This method has been scientifically validated by researchers from the elite Kellogg School of Management.👨🏽🔬
3. The slow and steady wins the race
We’re just going to mention this method briefly because we don’t really recommend it.
You can also take the amount of money you have each month to pay down your credit card debts and spread it even across cards carrying a balance.
While this is an option, it doesn’t really have any advantages, unlike the other two methods.
With this method, you won’t pay the least amount of interest and you won’t get the psychological wins of paying down accounts/cards quickly.
But, it is an option, and you could use it to slowly and methodically work your way out of credit card debt.
3 more credit card pay-off tips to consider
1. Leverage a budget.
We like to do what we call a reverse budget. Instead of guessing at how much you think you will spend or would like to spend, we look at the past few months of spending and write down what we’ve actually been spending in each category. ✍️
This way, it’s based on accurate data, instead of just guesses or hopes.
Next, if we’re trying to pay down debt, we rank our spending from highest to lowest. From there, we start to cut down or cut out what’s most discretionary, to create extra money to pay down that debt.
2. Consider a balance transfer to buy time.
Balance transfer cards can be a good option for giving yourself a little breathing room to pay down your debt. 💳
You’ll want to examine the fine print of each card carefully, but most cards have a 0% introductory APR for 12-15 months and have a 3-5% balance transfer fee. Yes, it can be a little counterintuitive to open yet another card to get out of credit card debt. But, getting your balance into a product where it’s not costing you any interest for a period of time can create the space you need to pay it down, without the mountain of debt continuing to grow.
While you will have to pay that fee, it’s potentially better than paying the average credit card interest rate of ~24% over the next year. And, the fee is really only about 2-3 months of interest at that rate, so if you’re not going to pay off the debt before then, it’s a good deal.
3. It’s ok to ask for help.
Not everyone is a Personal Finance Guru – and that’s perfectly ok! Maybe you’re an expert in something else – great!
So, we think it’s totally ok to get some expert help and/or coaching. 👨🏻💼
Just be a little careful, there can be a lot of bad actors in the debt paydown and consolidation industry.
There are some great people who genuinely want to help too. We suggest you start by heading to the non-profit National Foundation for Credit Counseling to find those. They’re a great resource. You can also try companies like Rocket Money (see our Truebill Review) which help you get ahold of and manage your monthly expenses.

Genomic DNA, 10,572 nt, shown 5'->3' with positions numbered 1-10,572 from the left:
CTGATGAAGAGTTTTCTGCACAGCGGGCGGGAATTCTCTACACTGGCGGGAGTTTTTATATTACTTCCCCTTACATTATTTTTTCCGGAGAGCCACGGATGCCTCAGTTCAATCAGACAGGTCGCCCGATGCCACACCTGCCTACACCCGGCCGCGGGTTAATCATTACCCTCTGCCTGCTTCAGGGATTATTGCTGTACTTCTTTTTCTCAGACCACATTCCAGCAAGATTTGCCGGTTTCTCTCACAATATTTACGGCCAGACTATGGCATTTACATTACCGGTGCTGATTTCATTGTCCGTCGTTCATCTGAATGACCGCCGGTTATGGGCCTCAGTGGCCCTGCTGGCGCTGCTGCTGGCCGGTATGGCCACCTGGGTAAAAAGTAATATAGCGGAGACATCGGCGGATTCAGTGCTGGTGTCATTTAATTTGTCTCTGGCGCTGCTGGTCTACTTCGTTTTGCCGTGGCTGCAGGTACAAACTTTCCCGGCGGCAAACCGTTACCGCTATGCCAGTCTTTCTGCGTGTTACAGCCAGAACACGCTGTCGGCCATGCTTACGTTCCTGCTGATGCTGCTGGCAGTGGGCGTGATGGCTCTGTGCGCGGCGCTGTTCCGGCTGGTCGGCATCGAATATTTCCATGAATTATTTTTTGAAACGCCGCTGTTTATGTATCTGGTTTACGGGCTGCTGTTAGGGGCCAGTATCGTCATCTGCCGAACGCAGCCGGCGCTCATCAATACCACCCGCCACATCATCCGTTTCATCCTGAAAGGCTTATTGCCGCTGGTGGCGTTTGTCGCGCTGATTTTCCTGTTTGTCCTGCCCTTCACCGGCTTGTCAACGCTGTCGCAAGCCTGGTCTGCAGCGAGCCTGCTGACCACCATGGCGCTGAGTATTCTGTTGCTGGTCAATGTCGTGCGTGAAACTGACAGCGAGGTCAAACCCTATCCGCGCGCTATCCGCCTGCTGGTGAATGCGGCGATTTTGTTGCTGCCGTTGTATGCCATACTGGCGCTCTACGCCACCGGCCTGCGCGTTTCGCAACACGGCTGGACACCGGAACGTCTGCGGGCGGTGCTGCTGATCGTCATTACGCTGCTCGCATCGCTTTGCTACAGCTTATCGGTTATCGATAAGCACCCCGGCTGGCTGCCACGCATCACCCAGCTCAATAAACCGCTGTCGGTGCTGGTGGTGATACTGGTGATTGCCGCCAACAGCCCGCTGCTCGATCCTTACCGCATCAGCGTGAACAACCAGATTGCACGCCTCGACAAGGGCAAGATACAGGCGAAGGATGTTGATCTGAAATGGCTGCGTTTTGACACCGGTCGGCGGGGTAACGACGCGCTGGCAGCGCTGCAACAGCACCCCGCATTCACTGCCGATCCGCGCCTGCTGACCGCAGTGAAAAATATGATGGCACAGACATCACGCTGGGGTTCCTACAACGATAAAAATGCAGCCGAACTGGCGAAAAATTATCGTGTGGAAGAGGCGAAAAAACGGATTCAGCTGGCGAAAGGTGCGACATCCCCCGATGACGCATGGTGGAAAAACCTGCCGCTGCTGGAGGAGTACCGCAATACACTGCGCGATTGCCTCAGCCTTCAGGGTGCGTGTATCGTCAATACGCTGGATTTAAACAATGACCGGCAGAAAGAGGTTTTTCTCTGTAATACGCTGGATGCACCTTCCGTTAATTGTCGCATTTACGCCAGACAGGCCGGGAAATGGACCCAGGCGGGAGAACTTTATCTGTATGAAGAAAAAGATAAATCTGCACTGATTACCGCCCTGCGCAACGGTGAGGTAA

- Consumer Financial Protection Bureau
- Federal Trade Commission
- Extensive professional experience in the Credit Card industry
At Personal Finance Guru, we want to help you maximize your lifestyle through personal finance. You can trust the integrity of our independent financial advice. Our opinions are our own and have not been provided, reviewed, approved, or endorsed by any advertiser or financial product provider. To support and grow the site, however, we may receive compensation from the issuers of some products.
Meet the Author:
Cody is the founder and owner of Personal Finance Guru. His day job is as a management consultant at one of the Top 3 firms (think Mckinsey, Bain), where he advises Fortune 500 C-suite clients on their most important and pressing business problems. He completed his business education at Harvard Business School.
After seeing the lack of personal finance education for regular people, Cody started the website with the mission to provide everyone access to information that will help them achieve their financial goals.
Cody approaches personal finance from a maximalist perspective, shunning typical advice around simply not buying a cup of coffee instead of more effective methods like investing in yourself to quickly grow your income.
He believes in saving money and investing for the future, but he also knows that you need to enjoy life today. That’s why Cody approaches money with a sense of humor and a positive attitude. He knows that if you’re not having fun while you’re growing your wealth, then what’s the point?
Cody approaches life with the same gusto that he brings to personal finance. He loves to travel and experience new cultures, and he is an avid reader and learner. He also enjoys playing sports (especially tennis) and spending time with his family and friends.